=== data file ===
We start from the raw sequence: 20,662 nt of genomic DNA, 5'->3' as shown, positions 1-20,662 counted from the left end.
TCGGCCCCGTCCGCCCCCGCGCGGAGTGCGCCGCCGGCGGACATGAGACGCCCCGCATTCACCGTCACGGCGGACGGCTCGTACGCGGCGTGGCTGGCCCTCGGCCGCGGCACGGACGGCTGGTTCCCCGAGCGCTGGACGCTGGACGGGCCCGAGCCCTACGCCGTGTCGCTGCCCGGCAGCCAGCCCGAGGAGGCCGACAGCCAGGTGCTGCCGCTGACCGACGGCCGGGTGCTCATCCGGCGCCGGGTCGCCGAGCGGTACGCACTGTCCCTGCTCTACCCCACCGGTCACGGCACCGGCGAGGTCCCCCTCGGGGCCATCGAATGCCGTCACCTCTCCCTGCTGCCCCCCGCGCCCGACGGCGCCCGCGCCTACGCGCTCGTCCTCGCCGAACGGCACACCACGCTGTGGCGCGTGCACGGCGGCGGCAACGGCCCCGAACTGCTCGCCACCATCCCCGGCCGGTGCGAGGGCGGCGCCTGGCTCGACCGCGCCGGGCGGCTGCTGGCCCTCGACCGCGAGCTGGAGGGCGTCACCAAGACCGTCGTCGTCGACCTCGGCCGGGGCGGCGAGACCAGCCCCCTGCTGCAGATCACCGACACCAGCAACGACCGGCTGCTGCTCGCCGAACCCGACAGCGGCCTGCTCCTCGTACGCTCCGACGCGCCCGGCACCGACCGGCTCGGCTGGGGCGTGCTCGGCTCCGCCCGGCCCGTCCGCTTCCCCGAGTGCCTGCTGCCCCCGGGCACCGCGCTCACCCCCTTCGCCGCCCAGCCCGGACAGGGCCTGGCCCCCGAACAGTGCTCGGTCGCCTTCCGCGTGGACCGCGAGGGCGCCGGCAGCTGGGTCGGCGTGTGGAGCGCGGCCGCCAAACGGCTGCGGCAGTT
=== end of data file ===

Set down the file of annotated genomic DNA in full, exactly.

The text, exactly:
We start from the raw sequence: 20,662 nt of genomic DNA, 5'->3' as shown, positions 1-20,662 counted from the left end.
TCGGCCCCGTCCGCCCCCGCGCGGAGTGCGCCGCCGGCGGACATGAGACGCCCCGCATTCACCGTCACGGCGGACGGCTCGTACGCGGCGTGGCTGGCCCTCGGCCGCGGCACGGACGGCTGGTTCCCCGAGCGCTGGACGCTGGACGGGCCCGAGCCCTACGCCGTGTCGCTGCCCGGCAGCCAGCCCGAGGAGGCCGACAGCCAGGTGCTGCCGCTGACCGACGGCCGGGTGCTCATCCGGCGCCGGGTCGCCGAGCGGTACGCACTGTCCCTGCTCTACCCCACCGGTCACGGCACCGGCGAGGTCCCCCTCGGGGCCATCGAATGCCGTCACCTCTCCCTGCTGCCCCCCGCGCCCGACGGCGCCCGCGCCTACGCGCTCGTCCTCGCCGAACGGCACACCACGCTGTGGCGCGTGCACGGCGGCGGCAACGGCCCCGAACTGCTCGCCACCATCCCCGGCCGGTGCGAGGGCGGCGCCTGGCTCGACCGCGCCGGGCGGCTGCTGGCCCTCGACCGCGAGCTGGAGGGCGTCACCAAGACCGTCGTCGTCGACCTCGGCCGGGGCGGCGAGACCAGCCCCCTGCTGCAGATCACCGACACCAGCAACGACCGGCTGCTGCTCGCCGAACCCGACAGCGGCCTGCTCCTCGTACGCTCCGACGCGCCCGGCACCGACCGGCTCGGCTGGGGCGTGCTCGGCTCCGCCCGGCCCGTCCGCTTCCCCGAGTGCCTGCTGCCCCCGGGCACCGCGCTCACCCCCTTCGCCGCCCAGCCCGGACAGGGCCTGGCCCCCGAACAGTGCTCGGTCGCCTTCCGCGTGGACCGCGAGGGCGCCGGCAGCTGGGTCGGCGTGTGGAGCGCGGCCGCCAAACGGCTGCGGCAGTT